The pie is only so big.  Only so many people are going to become pop stars, or become YouTube sensations with some outrageously viral video.  In our celebrity-obsessed culture we can all feel terribly inadequate for not having millions of views on YouTube.  And perhaps the "penny a play" formula should be adjusted for those who get more than a million plays per month, if that makes the math work a lot better in one way or another.  My concern are all of us who get a lot less than a million plays a month -- the 99% (or probably much more than that) of working musicians.

Technology is changing fast -- whole professions become obsolete overnight, or suddenly the bottom drops out of one.  Like CD sales being replaced by streaming internet services.  Of course, in between there was the "anything goes" period of sharing music, or stealing music, or both, or neither, depending on how you look at it.  I gave away all my music, and why not?  I never got on the radio to speak of, and here was a new way to get my music out there in a big way -- and perhaps undermine the broken music industry at the same time.

But now people mostly are getting their music from streaming services.  I don't know how they'd have to adjust their business model if they were required to pay a penny a play to artists, but I'm pretty sure the consequences for the music consumers out there would ultimately be fairly minimal.  (Especially if those who get more than a million plays a month continue to get much less than a penny per play.)

What saddens me is that there does not appear to be a campaign like this already in existence.  Am I just a dreamer who needs to come back to his senses?  Is what I'm proposing so impractical?  If not, then why isn't such a campaign already happening, led by, say, the national branch of the American Federation of Musicians?

Maybe folks running the union just haven't thought of such a campaign yet, but it seems to me the explanation might be the same kind of reason why what's left of the labor movement has been so slow to embrace service workers and the $15 an hour campaign.  When I get the monthly AFM magazine, I get the impression that the musicians that matter to AFM are the ones that draw a steady paycheck -- symphony musicians working for film studios and whatnot.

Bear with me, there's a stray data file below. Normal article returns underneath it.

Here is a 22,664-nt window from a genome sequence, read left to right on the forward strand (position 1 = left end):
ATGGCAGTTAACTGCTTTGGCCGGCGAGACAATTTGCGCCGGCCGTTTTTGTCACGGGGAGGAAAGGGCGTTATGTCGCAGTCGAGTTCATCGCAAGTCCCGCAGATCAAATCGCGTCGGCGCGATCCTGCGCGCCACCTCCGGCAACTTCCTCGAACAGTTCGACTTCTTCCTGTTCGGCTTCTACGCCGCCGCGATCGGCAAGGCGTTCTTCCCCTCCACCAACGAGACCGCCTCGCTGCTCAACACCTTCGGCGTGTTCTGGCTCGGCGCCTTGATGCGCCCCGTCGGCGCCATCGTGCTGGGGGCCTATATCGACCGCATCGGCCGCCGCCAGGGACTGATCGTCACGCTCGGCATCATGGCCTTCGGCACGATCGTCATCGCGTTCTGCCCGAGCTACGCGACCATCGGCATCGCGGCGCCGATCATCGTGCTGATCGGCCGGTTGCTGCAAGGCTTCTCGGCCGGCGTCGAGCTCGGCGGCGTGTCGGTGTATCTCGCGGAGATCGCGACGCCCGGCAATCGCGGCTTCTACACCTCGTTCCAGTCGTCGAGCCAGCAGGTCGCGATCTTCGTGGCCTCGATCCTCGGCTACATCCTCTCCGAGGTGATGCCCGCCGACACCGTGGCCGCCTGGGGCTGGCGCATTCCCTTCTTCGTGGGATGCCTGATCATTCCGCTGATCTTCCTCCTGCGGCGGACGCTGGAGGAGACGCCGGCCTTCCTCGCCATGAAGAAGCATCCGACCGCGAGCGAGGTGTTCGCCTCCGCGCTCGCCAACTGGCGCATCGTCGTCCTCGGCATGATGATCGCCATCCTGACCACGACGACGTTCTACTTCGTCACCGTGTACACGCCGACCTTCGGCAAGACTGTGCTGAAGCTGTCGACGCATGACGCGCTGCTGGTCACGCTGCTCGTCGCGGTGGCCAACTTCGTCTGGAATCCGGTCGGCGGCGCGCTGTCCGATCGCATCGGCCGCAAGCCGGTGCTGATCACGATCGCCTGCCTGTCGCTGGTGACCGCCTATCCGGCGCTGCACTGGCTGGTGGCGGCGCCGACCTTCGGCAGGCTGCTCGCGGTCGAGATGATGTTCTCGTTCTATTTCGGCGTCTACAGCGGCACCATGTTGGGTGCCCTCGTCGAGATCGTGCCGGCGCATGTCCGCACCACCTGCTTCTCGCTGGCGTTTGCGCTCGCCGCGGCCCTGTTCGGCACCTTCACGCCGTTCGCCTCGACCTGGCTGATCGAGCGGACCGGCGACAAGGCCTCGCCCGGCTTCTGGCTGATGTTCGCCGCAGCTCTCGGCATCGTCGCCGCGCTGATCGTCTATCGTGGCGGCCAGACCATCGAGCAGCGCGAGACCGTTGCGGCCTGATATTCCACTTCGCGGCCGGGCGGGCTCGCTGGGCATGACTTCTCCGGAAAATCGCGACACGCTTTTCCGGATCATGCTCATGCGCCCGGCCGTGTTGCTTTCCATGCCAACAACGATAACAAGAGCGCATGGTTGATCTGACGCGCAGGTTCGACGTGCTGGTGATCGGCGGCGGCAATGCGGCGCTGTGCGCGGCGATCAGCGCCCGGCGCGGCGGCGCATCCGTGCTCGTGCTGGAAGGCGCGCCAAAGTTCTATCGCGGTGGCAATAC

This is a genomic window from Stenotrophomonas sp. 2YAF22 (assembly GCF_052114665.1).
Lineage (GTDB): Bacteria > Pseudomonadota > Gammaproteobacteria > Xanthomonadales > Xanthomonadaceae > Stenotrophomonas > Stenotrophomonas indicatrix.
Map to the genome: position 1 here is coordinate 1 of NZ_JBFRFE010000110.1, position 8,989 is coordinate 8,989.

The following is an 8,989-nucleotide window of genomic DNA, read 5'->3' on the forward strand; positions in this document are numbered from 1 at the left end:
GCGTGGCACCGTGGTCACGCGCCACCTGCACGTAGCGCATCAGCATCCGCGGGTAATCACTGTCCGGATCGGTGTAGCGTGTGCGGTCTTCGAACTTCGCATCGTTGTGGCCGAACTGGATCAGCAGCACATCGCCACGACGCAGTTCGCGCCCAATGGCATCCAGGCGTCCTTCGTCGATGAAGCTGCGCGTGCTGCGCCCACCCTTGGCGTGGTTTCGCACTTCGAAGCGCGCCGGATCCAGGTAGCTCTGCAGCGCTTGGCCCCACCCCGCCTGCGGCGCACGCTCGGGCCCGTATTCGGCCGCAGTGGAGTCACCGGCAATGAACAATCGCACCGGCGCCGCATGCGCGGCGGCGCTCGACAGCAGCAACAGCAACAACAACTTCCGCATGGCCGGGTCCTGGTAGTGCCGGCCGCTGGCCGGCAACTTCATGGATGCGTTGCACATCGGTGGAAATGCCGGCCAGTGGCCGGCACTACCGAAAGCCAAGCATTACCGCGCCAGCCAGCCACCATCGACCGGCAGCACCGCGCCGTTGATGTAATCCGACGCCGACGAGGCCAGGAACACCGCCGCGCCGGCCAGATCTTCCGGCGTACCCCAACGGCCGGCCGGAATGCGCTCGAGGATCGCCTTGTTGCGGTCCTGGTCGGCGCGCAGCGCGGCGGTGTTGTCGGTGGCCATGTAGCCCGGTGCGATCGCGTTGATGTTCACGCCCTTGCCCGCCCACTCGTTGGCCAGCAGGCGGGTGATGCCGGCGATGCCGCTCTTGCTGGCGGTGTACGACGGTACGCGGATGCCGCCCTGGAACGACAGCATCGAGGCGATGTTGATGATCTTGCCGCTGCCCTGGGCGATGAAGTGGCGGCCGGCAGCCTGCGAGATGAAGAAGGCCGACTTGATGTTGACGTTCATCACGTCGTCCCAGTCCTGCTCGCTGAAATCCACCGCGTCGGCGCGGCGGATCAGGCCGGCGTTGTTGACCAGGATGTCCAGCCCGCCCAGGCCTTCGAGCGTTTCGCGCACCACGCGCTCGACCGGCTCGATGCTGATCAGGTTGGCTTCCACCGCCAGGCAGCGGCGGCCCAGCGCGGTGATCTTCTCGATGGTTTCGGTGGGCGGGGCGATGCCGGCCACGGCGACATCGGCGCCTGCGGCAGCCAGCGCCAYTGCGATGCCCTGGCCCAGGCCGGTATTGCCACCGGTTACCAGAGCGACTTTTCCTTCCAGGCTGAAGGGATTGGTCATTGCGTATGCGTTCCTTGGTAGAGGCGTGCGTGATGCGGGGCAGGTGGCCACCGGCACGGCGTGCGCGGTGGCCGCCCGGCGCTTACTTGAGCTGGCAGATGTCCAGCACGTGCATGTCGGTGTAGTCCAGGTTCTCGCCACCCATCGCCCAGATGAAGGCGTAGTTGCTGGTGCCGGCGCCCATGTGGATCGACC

And to be clear, I have no ill will towards either pop stars or symphony musicians.  Some of my best friends and favorite cousins are symphony musicians.  But any self-respecting union of musicians needs to represent the vast majority of working musicians, who would be affected by royalties paid by Spotify far more than they are affected by the local symphony's union contract.

As with the $15 campaign, a campaign like this wouldn't be the sort of thing where the union would get more dues-paying members out of it, necessarily.  But it would be huge for the actual musicians out there.

Whether such a campaign happens or not, and whoever leads it, it won't be me.  But here's to the concept, anyway.  Feedback, particularly from other working musicians, most welcome.

Monday, January 30, 2017

A Trump Protest Playlist

I wrote recently about how to have a good rally (hopefully as a small component of a broader movement that includes lots of other tactics).  I emphasized the importance of music and culture in any successful social movement.  

Now I'll get more specific, and share with you my own songs that are especially relevant to the current situation.  Lots of other people have written relevant songs as well, and you'll find some of them on my Song News Network feed.

Here's my Trump Protest Playlist on Soundcloud, all in one place.  Below, links to individual songs, and an explanation for why they're in the playlist.